SAGE offers lifelong learning opportunities

10 years ago

    Every fall and again every spring, central Aroostook adults aged 50-plus have the unique opportunity to enjoy informal, educational, non-competitive courses through SAGE, Seniors Achieving Greater Education. Sponsored by the University of Maine at Presque Isle since its 1998 inception, SAGE has offered 10 or more short educational courses on campus each April and October, all for $17 per term or $32 a year.
New members are always welcome and new courses are always in the pipeline. SAGE’s mission is accomplished primarily by a large cadre of active volunteers who recommend and create the curriculum, engage volunteer instructors, schedule courses, recruit participants, and handle the myriad of large and small tasks required to run the program. The goal of providing sought-after educational opportunities for those who are 50 and over is kept paramount so that courses are designed to encourage open curiosity, cultivate an attitude of inquiry, and provide meaningful leisure interaction along with creative pleasure. Just as later life is largely our own creation, so is SAGE.
Judy Burleigh, of Presque Isle, is one of the founding 19 members of the nonprofit organization. She notes that she will always be grateful to another SAGE founding member, Glenna Smith, for telling her about SAGE while it was still in its early planning stage. Burleigh says that SAGE offers “not only lifelong learning, but an introduction to things I don’t know about and more detailed information about things I may know a little about.”
Burleigh explained that SAGE allowed her to reconnect with life after the death of a loved one and said that every time she completes a SAGE class, she feels good knowing she learned something new that day and shared the experience with others. She especially appreciates the chance to discuss something everyone has read, as it is enlightening to hear different interpretations or to have her ideas affirmed. Laughing a bit, Burleigh added, “It makes me feel young, as though I am back in school again — after a long career in teaching/learning. It makes me feel alive. SAGE provides zest for living!”
Well known as “The Music Man” in Aroostook County, Dan Ladner, of Presque Isle, is also an active SAGE Board member and participant. For many years, Ladner offered a very popular course showing old movies and then leading discussions about the themes, cast and meaning. He said he has stayed involved for so long because of what he gets out of the classes.
“The courses are very interesting with lots of variety in the offerings,” Ladner said. “I also enjoy the camaraderie of working with people my own age; we bring a lifetime of different insights and opinions to the classes. It’s great fun!”
At age 88 and proudly one of the oldest participants at SAGE, Margaret Adams, of Presque Isle, attends classes because of “the joy that comes from learning something new.” Though a busy gardener in summer and a quilter/knitter in winter, Adams has a keen desire to keep her mind sharp. Meeting with other SAGE members simultaneously offers her social interaction and intellectual stimulation. She smiles at the memory of writing her memoirs during and after a course led by Ginny White, happily writing pages and pages and pages of her life story after declaring in class that she had had nothing very interesting happen in her life. In fact, as a direct result of the SAGE course, Adams created and bound a book of her family stories, giving a copy to each of her three sons.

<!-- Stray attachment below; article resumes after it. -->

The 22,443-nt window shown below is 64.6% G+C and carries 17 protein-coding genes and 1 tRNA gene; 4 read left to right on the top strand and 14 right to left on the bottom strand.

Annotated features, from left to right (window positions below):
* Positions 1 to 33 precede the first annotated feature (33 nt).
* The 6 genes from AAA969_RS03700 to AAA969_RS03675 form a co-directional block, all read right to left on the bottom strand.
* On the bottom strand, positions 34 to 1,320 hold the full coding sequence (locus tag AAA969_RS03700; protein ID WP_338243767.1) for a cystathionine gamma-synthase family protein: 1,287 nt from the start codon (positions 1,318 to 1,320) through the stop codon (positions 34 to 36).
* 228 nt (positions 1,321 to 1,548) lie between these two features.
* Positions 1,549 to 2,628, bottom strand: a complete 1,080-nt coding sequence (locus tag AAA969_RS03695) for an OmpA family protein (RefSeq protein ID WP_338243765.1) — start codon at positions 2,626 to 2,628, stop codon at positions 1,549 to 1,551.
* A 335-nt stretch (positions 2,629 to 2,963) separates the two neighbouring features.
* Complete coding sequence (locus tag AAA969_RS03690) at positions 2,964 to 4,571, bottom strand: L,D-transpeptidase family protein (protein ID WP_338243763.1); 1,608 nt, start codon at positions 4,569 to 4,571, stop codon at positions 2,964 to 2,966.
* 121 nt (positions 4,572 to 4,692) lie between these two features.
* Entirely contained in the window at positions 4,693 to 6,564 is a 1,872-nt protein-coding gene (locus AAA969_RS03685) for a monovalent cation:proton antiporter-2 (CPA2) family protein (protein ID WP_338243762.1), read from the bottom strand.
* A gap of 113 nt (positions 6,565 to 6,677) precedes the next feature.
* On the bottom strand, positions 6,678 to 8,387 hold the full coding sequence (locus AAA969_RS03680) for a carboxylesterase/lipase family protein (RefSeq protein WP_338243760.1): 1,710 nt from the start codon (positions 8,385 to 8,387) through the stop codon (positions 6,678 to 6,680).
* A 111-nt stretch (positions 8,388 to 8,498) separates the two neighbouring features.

Lifelong learning has become a bit of a cliché in recent years, but those who attend SAGE classes agree that they benefit from participation in many ways: learning new skills, sharing and discussing ideas, exploring new terrain, socializing with a variety of people from all walks of life, and developing new friendships.
Newer SAGE member Pam Crawford, of Presque Isle, who participates as a student and a teacher, is particularly interested in creative aging and appreciates the fact that SAGE courses are enhanced by good humor, a safe and relaxed environment for experimenting with new ideas and new techniques, and short-term but disciplined risk-taking.  “It’s the perfect place to broaden your thinking and overcome the limitations of habit.”
Crawford notes that she especially enjoys teaching SAGE courses because “members have long lifetimes of marvelous and varied world experiences to share and are at a stage in life where they are willing to try anything at least once!”
SAGE courses typically run for four weeks, once a week, for a couple hours. Some courses are lecture-based while others are hands-on and experiential. Classes are peer-taught, peer-led. There are also scheduled field excursions each term, with transportation and often meals included in the price of the trip.
Nancy Roe, the current chair of SAGE’S Board of Directors, has been a SAGE participant for most of its 19 years. About her involvement with SAGE, she said, “I was born with a curiosity gene. My family kept a dictionary in the dining room which was used to settle dinner table arguments. I love taking classes. While employed at UMPI, I took advantage of free tuition to take geology with Bill Forbes, history of the English language with George Bowman and French with Guy Gallagher. Membership in SAGE was a natural progression, with wonderful classes to spark the imagination and keep the older brain and body exercised: ballroom dancing, classic short stories, Civil War female spies. My recommendation is to join SAGE. Enjoy learning, and, as an added bonus, make new friends along the way.”
To participate in courses and/or field excursions, join SAGE by completing a course brochure form (available at UMPI Conferences and Special Programs or online at at the start of a new term in March and September) or by attending the Kick-Off prior to the start of the term. For more information about SAGE, call Nancy Roe at 768-7271.